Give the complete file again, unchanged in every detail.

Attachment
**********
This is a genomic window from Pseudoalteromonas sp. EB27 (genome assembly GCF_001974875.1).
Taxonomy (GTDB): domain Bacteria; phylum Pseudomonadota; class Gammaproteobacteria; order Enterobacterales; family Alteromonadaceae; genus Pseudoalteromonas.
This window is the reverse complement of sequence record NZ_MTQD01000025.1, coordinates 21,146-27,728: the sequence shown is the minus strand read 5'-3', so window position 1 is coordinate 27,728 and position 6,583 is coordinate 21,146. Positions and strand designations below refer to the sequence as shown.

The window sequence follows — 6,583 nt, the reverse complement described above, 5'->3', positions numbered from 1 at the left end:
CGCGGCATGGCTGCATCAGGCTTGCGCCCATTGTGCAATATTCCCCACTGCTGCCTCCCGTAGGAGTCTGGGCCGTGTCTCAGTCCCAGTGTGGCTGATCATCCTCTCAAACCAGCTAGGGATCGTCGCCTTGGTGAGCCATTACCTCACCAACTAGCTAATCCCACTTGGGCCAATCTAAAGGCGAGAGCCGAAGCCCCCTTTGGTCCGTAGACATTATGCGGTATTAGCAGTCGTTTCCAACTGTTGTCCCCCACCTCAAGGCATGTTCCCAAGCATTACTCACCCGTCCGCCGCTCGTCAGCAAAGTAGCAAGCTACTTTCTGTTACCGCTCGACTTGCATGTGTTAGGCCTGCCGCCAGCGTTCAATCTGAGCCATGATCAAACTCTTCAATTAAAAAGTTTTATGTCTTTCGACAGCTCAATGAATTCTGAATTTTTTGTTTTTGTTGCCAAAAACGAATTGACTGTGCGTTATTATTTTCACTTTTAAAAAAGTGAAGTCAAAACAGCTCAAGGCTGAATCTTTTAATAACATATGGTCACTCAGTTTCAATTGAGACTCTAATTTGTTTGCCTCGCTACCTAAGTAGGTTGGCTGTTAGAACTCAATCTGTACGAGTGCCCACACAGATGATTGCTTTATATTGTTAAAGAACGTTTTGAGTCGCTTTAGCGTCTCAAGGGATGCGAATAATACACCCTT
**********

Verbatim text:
This is a genomic window from Pseudoalteromonas sp. EB27 (genome assembly GCF_001974875.1).
Taxonomy (GTDB): domain Bacteria; phylum Pseudomonadota; class Gammaproteobacteria; order Enterobacterales; family Alteromonadaceae; genus Pseudoalteromonas.
This window is the reverse complement of sequence record NZ_MTQD01000025.1, coordinates 21,146-27,728: the sequence shown is the minus strand read 5'-3', so window position 1 is coordinate 27,728 and position 6,583 is coordinate 21,146. Positions and strand designations below refer to the sequence as shown.

The window sequence follows — 6,583 nt, the reverse complement described above, 5'->3', positions numbered from 1 at the left end:
CGCGGCATGGCTGCATCAGGCTTGCGCCCATTGTGCAATATTCCCCACTGCTGCCTCCCGTAGGAGTCTGGGCCGTGTCTCAGTCCCAGTGTGGCTGATCATCCTCTCAAACCAGCTAGGGATCGTCGCCTTGGTGAGCCATTACCTCACCAACTAGCTAATCCCACTTGGGCCAATCTAAAGGCGAGAGCCGAAGCCCCCTTTGGTCCGTAGACATTATGCGGTATTAGCAGTCGTTTCCAACTGTTGTCCCCCACCTCAAGGCATGTTCCCAAGCATTACTCACCCGTCCGCCGCTCGTCAGCAAAGTAGCAAGCTACTTTCTGTTACCGCTCGACTTGCATGTGTTAGGCCTGCCGCCAGCGTTCAATCTGAGCCATGATCAAACTCTTCAATTAAAAAGTTTTATGTCTTTCGACAGCTCAATGAATTCTGAATTTTTTGTTTTTGTTGCCAAAAACGAATTGACTGTGCGTTATTATTTTCACTTTTAAAAAAGTGAAGTCAAAACAGCTCAAGGCTGAATCTTTTAATAACATATGGTCACTCAGTTTCAATTGAGACTCTAATTTGTTTGCCTCGCTACCTAAGTAGGTTGGCTGTTAGAACTCAATCTGTACGAGTGCCCACACAGATGATTGCTTTATATTGTTAAAGAACGTTTTGAGTCGCTTTAGCGTCTCAAGGGATGCGAATAATACACCCTT